William Jennings Bryan (March 19, 1860 – July 26, 1925) was an American orator and politician from Nebraska, and a dominant force in the populist wing of the Democratic Party, standing three times as the Party’s candidate for President of the United States (1896, 1900 and 1908). He served two terms as a member of the United States House of Representatives from Nebraska and was United States Secretary of State under President Woodrow Wilson (1913–1915). He resigned because of his pacifist position on World War I. Bryan was a devout Presbyterian, a strong advocate of popular democracy, and an enemy of the banks and the gold standard. He demanded “Free Silver” because he believed it undermined the evil “Money Power” and put more cash in the hands of the common people…

In the intensely fought 1896 and 1900 elections, he was defeated by William McKinley but retained control of the Democratic Party. With over 500 speeches in 1896, Bryan invented the national stumping tour in an era when other presidential candidates stayed home. In his three presidential bids, he promoted Free Silver in 1896, anti-imperialism in 1900, and trust-busting in 1908, calling on Democrats to fight the trusts (big corporations) and big banks, and embrace anti-elitist ideals of republicanism. President Wilson appointed him Secretary of State in 1913.

  • Elaine Owens

    The first election I enthusiastically threw all my efforts into was the Howard Dean for President campaign in 2003-2004. Like Sanders, Dean appealed to the liberal wing of the Democratic Party, to young voters, to those who had not been active politically before. Almost all of Dean’s money came from small grassroots donors, and the campaign pioneered the use of the internet to fundraise and to organize. Dean’s idealism fired up his supporters much as Sanders has fired up his. When it became obvious Dean wouldn’t get the nomination, the Dean for America organization morphed into Democracy for America, a PAC dedicated to electing progressive candidates at all levels of government. It still exists and I still support it. However, it has never become the force of change we all envisioned for it, not even after Howard Dean served admirably as head of the DNC for a while and created briefly the “50-state Strategy.” Likewise, the Obama campaign morphed into Organizing for America and then Organizing for Action. Neither group has been particularly effective in bringing about change. I wish I could believe that the Sanders presidential campaign could be better at bringing about change, but the very makeup of its grassroots activists (many of whom mirror the Dean activists) make me very skeptical. I am more hopeful that Elizabeth Warren in the Senate can be that “William Jennings Bryan” voice. Frankly, she has the economic knowledge, the ability to be an extremely effective speaker and debater, and the intellect that Bernie Sanders lacks.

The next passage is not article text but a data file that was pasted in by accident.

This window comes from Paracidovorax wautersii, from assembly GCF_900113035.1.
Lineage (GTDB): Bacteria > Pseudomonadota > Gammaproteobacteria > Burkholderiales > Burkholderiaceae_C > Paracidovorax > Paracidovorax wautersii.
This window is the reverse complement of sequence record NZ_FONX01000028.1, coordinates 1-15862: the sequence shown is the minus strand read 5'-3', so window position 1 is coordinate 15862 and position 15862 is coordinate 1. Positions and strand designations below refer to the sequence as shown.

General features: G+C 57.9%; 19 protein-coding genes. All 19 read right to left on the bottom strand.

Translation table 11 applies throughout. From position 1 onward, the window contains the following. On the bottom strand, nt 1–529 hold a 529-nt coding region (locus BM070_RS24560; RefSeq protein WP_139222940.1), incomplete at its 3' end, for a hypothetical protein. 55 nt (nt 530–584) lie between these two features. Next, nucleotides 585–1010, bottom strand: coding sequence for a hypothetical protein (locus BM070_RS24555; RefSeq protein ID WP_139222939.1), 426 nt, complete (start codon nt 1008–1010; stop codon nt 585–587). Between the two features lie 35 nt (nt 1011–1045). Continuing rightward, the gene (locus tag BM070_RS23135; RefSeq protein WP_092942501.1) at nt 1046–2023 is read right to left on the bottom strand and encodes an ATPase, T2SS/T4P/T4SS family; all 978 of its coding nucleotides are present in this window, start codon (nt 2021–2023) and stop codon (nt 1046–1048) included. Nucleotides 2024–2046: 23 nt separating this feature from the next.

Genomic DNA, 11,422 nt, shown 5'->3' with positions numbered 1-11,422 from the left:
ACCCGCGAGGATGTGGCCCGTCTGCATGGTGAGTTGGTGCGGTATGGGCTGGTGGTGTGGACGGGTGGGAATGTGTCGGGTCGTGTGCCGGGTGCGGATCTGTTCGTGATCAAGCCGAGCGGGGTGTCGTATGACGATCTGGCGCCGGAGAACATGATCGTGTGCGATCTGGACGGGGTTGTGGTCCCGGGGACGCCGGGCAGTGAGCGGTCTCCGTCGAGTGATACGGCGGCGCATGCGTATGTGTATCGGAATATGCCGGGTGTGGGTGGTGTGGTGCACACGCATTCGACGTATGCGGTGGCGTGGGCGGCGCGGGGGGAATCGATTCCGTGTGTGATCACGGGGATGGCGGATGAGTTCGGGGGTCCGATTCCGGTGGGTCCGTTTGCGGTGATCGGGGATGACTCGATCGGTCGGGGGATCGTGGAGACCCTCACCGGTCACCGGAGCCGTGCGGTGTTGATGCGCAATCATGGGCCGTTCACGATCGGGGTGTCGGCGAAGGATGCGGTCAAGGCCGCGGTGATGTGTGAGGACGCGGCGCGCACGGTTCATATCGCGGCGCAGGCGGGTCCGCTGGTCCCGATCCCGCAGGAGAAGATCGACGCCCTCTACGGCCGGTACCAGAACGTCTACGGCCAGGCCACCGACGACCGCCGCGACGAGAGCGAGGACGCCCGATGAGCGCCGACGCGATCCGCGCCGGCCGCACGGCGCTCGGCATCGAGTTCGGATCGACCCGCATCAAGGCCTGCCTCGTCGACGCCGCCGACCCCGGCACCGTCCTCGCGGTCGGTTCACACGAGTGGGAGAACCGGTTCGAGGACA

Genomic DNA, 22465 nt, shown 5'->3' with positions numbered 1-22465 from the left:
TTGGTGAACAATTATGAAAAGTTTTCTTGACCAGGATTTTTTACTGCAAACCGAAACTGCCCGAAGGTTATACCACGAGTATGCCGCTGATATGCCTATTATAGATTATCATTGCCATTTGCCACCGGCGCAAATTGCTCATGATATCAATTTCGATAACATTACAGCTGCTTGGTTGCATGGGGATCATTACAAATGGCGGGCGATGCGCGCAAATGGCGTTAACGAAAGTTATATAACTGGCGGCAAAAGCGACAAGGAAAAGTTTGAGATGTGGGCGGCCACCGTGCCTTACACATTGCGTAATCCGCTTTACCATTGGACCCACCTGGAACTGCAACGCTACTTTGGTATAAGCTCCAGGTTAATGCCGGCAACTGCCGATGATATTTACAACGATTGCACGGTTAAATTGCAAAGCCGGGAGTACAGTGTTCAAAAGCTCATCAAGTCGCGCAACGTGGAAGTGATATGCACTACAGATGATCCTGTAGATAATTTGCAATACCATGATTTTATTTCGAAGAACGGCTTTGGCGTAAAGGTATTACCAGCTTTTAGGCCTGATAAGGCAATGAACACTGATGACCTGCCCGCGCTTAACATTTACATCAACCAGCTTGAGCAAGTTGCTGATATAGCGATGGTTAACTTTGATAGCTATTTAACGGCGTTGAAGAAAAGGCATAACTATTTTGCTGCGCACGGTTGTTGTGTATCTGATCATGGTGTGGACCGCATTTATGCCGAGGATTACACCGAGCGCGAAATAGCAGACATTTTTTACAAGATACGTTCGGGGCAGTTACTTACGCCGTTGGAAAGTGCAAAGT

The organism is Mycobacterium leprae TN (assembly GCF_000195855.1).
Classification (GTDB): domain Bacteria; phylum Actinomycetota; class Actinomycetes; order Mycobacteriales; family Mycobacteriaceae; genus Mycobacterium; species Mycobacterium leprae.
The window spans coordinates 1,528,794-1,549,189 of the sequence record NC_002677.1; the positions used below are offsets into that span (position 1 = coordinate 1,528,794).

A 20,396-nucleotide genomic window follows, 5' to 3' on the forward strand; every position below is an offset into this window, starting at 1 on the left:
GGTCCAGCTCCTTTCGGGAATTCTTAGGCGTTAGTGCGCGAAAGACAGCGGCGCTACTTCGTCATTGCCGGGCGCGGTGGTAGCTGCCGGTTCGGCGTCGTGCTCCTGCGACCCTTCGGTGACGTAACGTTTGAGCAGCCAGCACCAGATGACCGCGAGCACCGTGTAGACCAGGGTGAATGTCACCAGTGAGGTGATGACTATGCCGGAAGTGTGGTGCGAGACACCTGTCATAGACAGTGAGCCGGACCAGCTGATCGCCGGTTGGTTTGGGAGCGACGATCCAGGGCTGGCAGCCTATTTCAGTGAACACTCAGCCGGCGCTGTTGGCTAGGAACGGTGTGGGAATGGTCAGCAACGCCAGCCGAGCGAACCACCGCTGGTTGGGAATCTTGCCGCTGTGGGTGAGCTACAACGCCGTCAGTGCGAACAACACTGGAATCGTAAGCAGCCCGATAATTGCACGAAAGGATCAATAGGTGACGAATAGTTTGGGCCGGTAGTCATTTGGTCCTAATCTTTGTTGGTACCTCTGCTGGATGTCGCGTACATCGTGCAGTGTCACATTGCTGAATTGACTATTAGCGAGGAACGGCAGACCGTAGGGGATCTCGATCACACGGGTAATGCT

• Adam Shapiro

    Sanders is nothing like Bryan, unless you really cherry pick points of comparison to suit your case. First of all, you can’t separate the “Cross of Gold” Bryan of 1896 from the Scopes trial Bryan of 1925. He’s the same person and he’s driven by the same moral and political impulses. Secondly, Bryan was 36 when he was nominated for President – he had decades ahead of him to build the kind of populist/progressive movement he advocated. Finally, Bryan was the ultimate Party facilitator, saving the Democrats from completely fracturing after the 1924 nomination debacle. Sanders has only recently even been associated with the Democratic party, and he’s shown zero interest in doing anything to grow the party or unify it (except to unify it around his own candidacy.) He doesn’t campaign for other Democrats, and won’t use his fundraising network to support them. None of this is to say that either Bryan was right or wrong in 1890-1920s or that Sanders is right or wrong now. Just that the comparison is trivial.